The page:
Another reason why most domestic violence cases are not reported in Nigeria is because of the heavy importance the Nigerian society places on marriage. Most Nigerians are of the belief and opinion that marriage is the pride and bedrock upon which a woman's dignity lies. As such, the average female victim of domestic violence is reluctant to report cases of violence to the authorities. Their reluctance is powered by the fear that their marriage would crash and they would be mocked by society.


Domestic violence in Nigeria takes several forms. It could be physical or take other forms. Common forms of physical violence include: acid baths, assault and battery, rape, murder and so on. Between 2011-2013, there was a rise in the cases of acid baths on Nigerian females by spurned or bitter spouses.

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© Unsplash

Factors that Influence Domestic Violence Against Nigerian Women
Domestic violence is the most pressing economic justice issue being faced by Nigerian women because it affects all sectors, regions and classes of women. Violence against female partners and spouses in Nigeria is mainly caused by the social and cultural structure of the nation. In most Nigerian cultures, hitting or abusing your female spouse is seen as a form of discipline or chastisement. Within the cultural and social context, Nigerian women give up most of their rights and identity once they get married. They are expected to be completely obedient and submissive to their husbands. As such, the husbands are perceived to have the right to discipline or chastise them.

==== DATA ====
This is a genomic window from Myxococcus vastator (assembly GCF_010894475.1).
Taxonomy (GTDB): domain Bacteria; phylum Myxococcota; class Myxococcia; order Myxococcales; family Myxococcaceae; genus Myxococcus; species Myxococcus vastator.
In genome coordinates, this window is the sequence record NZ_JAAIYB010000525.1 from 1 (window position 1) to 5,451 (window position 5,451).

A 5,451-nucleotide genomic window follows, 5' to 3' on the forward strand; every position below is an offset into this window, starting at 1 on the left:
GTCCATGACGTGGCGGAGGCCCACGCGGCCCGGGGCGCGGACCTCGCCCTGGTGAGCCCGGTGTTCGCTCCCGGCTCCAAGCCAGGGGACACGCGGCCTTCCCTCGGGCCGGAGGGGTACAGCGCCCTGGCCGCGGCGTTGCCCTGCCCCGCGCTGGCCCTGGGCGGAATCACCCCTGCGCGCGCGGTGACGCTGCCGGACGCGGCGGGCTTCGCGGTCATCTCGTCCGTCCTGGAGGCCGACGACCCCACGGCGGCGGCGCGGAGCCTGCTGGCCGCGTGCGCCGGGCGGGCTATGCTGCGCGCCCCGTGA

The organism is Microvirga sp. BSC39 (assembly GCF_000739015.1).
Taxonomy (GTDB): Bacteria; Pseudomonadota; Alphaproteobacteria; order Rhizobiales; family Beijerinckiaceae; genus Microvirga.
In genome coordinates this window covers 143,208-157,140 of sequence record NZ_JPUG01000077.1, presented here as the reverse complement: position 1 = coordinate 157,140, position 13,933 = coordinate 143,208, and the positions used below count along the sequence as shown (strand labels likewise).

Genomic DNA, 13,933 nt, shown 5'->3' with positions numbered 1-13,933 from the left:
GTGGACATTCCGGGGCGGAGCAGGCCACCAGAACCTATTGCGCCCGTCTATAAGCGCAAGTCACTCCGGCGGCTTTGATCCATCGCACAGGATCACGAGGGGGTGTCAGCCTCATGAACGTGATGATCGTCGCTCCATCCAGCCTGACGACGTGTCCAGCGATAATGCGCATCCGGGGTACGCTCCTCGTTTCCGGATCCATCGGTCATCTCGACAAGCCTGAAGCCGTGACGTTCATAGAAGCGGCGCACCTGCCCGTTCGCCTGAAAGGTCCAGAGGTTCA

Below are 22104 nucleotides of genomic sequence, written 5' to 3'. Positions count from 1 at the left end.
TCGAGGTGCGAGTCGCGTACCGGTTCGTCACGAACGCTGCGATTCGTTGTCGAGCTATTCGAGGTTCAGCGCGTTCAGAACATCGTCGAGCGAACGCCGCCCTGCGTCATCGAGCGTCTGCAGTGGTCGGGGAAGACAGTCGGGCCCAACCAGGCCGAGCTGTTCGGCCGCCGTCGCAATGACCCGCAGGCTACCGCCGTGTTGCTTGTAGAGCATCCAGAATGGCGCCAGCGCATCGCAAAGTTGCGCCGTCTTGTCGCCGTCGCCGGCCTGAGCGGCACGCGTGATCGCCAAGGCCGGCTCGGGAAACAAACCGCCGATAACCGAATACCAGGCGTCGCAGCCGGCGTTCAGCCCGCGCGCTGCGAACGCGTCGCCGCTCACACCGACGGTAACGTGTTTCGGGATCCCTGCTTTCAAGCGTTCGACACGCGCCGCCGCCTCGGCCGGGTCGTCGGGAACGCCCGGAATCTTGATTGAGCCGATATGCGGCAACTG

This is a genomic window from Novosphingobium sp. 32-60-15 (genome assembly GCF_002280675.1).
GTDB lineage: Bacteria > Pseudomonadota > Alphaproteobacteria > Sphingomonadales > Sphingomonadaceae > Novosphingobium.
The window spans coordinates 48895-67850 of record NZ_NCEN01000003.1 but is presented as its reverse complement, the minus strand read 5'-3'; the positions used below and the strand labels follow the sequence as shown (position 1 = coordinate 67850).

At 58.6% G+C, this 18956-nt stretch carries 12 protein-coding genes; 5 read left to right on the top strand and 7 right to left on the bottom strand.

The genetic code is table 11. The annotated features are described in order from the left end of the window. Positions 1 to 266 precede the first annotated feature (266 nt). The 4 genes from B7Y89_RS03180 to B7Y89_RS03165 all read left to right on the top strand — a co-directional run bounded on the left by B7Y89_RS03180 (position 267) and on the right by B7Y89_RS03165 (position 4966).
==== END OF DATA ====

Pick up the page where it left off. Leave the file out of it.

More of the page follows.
Another factor that influences domestic violence against women in Nigeria is economic inequality. A lot of Nigerian men earn more than their female counterparts. This further reinforces the belief that women are inferior species and as such, influences cases of domestic violence. In situations where the wife earns more money, her every action is branded as an act of disobedience and this influences her spouse to abuse her physically, emotionally and sexually.

© Unsplash

© Unsplash

Several NGOs have been set in place to protect women from this prevalent environmental injustice. However, the major challenge facing the reduction and complete eradication of domestic violence in Nigeria is the covering up and hiding of cases. As stated earlier, most victims of domestic violence, do not report their cases because of fear of being blamed or mocked. However, if these victims step up and report to the appropriate authorities, the epidemic of domestic violence can be tackled and eradicated once and for all.

The authorities should also take the necessary steps towards bringing abusers to justice. In a lot of regions, the police force and authorities blame victims of domestic violence and do not take up the matter.

Thus, there needs to be a complete turnaround in the attitude of the police force and more effective laws and acts should be put into place to tackle the issue of domestic violence against Nigerian women.